Profile: Amanda Smith
Musician, Library of Congress
Amanda Smith joined the Library of Congress in 2013 as a Music Reader Services Librarian in the Music Section of the National Library Service for the Blind and Physically Handicapped. She has been a musician most of her life, playing piano and then trumpet. She received a BM in Music Education from Appalachian State University, and a MM with a concentration in Music History and Literature and a MLIS in Library and Information Science from the University of Wisconsin-Milwaukee. In the past, she assisted with the archival processing of dance collections in the Music Division of the Library of Congress. Amanda is a native North Carolinian, which she believes greatly influenced her fondness of Southern Appalachian music and folk music in general. She currently enjoys focusing her interests on American folk and vernacular music traditions of the early to mid twentieth century.
NoteStreams By Amanda Smith
A tour of music publishing, and transforming music manuscripts into publications for students and the performer.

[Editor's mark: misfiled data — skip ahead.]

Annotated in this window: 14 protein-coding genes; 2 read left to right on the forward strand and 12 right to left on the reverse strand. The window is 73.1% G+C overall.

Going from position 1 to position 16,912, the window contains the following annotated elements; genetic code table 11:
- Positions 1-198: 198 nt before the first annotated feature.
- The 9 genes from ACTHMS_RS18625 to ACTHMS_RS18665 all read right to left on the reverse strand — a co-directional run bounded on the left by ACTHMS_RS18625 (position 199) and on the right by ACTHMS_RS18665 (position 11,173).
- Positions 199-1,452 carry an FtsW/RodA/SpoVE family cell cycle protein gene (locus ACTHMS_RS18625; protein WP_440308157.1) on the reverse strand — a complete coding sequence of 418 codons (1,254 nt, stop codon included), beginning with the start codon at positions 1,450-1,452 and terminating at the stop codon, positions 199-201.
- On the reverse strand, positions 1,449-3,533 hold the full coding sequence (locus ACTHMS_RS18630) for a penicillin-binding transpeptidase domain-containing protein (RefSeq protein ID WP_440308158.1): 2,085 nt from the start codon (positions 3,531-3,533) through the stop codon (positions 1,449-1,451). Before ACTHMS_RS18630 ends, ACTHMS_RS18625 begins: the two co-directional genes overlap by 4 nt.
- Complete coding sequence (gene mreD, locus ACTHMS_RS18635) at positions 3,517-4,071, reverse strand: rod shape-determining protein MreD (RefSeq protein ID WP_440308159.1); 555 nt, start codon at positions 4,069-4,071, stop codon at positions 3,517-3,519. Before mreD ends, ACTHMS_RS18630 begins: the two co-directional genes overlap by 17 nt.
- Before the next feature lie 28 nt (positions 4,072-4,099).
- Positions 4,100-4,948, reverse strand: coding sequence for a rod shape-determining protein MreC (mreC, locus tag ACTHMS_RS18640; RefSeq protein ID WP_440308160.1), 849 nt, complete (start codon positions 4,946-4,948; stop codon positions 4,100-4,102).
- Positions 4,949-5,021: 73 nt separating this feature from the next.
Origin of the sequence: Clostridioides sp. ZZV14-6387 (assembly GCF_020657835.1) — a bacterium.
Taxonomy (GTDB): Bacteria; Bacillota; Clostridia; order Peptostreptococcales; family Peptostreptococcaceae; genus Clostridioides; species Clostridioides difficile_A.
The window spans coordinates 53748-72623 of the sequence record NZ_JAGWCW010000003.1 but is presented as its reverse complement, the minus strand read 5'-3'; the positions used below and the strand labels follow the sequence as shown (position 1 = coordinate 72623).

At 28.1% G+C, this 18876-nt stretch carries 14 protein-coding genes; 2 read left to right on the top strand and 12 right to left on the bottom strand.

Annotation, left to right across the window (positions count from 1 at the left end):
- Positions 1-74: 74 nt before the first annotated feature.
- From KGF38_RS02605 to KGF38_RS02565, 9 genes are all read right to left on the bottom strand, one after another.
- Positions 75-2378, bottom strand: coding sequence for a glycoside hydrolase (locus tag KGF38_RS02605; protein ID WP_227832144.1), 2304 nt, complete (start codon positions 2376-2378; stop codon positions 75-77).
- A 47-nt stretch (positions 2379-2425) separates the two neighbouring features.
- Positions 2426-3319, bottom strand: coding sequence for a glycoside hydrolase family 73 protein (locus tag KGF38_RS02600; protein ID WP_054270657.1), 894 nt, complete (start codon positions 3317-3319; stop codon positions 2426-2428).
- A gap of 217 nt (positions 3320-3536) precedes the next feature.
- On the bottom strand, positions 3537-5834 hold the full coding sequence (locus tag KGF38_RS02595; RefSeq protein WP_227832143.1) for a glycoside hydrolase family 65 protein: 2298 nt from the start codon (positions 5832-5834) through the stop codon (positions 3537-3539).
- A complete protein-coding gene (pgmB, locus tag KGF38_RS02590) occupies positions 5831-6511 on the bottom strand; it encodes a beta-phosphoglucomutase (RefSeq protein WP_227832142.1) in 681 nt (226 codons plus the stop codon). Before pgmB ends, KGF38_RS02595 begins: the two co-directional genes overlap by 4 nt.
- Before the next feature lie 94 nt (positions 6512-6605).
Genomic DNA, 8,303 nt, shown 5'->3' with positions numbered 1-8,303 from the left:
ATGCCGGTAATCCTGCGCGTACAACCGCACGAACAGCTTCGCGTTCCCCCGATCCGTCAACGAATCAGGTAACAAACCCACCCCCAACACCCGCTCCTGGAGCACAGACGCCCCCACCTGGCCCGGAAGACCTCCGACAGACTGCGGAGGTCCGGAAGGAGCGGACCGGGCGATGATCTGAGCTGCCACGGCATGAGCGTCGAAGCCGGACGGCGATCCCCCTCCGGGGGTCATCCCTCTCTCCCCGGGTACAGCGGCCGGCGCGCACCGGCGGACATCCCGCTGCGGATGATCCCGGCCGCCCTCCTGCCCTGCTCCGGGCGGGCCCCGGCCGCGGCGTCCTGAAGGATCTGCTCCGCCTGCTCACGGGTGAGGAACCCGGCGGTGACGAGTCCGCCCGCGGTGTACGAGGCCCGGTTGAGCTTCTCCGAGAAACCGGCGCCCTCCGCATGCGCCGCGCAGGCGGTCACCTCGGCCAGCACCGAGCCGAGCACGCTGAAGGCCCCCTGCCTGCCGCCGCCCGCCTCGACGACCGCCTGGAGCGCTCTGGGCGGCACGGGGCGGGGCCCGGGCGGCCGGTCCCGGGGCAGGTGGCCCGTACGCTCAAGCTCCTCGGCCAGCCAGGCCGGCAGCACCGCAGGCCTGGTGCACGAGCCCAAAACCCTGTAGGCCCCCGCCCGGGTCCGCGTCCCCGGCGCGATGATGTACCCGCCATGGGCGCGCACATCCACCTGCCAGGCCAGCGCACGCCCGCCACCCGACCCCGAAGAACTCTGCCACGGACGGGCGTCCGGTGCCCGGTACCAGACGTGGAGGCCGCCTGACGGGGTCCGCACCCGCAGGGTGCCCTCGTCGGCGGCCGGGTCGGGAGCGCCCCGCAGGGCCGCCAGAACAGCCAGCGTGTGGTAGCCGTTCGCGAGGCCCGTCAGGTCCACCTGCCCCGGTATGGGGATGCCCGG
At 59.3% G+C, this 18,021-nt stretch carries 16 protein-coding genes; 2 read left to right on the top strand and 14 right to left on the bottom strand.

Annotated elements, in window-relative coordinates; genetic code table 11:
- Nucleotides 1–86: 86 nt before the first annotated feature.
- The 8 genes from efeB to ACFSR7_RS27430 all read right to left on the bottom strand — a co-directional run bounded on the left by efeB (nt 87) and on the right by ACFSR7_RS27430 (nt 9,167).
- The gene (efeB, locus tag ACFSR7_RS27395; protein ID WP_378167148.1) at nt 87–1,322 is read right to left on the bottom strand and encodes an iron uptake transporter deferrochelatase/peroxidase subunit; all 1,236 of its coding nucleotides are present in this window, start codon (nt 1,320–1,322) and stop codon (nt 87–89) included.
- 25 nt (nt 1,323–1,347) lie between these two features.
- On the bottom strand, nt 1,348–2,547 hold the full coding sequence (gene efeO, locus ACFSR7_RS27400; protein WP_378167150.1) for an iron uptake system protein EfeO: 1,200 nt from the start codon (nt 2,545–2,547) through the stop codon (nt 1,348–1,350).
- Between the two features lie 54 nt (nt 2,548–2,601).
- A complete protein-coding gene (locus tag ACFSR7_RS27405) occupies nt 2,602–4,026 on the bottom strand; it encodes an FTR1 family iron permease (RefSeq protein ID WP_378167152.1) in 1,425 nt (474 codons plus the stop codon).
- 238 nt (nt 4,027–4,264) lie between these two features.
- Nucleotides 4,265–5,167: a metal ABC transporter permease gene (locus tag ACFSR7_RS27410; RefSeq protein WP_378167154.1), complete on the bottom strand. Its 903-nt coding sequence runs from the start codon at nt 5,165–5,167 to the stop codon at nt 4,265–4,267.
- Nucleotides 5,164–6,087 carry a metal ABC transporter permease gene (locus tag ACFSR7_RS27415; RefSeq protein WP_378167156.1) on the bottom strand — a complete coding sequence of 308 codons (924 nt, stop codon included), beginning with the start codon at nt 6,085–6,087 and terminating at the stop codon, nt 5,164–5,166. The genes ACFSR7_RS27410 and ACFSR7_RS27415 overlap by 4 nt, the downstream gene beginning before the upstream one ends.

Born in the 1890’s in Freestone County, Texas, Jefferson died some 30 years later on the 18th or 19th of December, 1929. At an early age, he was blind, or nearly so. As a young man, he traveled around Texas as a street musician.
Recently, I came across an article about an Egyptian orchestra made up solely of blind women musicians. The group has been active since the 1960s, branching out from the Al Nour Wal Amal Association – Al Nour Wal Amal, meaning “Light and Hope.” Stories about the group have been picked up by The New Yorker and National Public Radio (NPR). The Al Nour Wal Amal organization, and consequently its orchestra, stands apart in its mission, which is to protect the human rights of the women it embraces. However, the concept of completely blind and visually impaired performance groups are more common than one may think.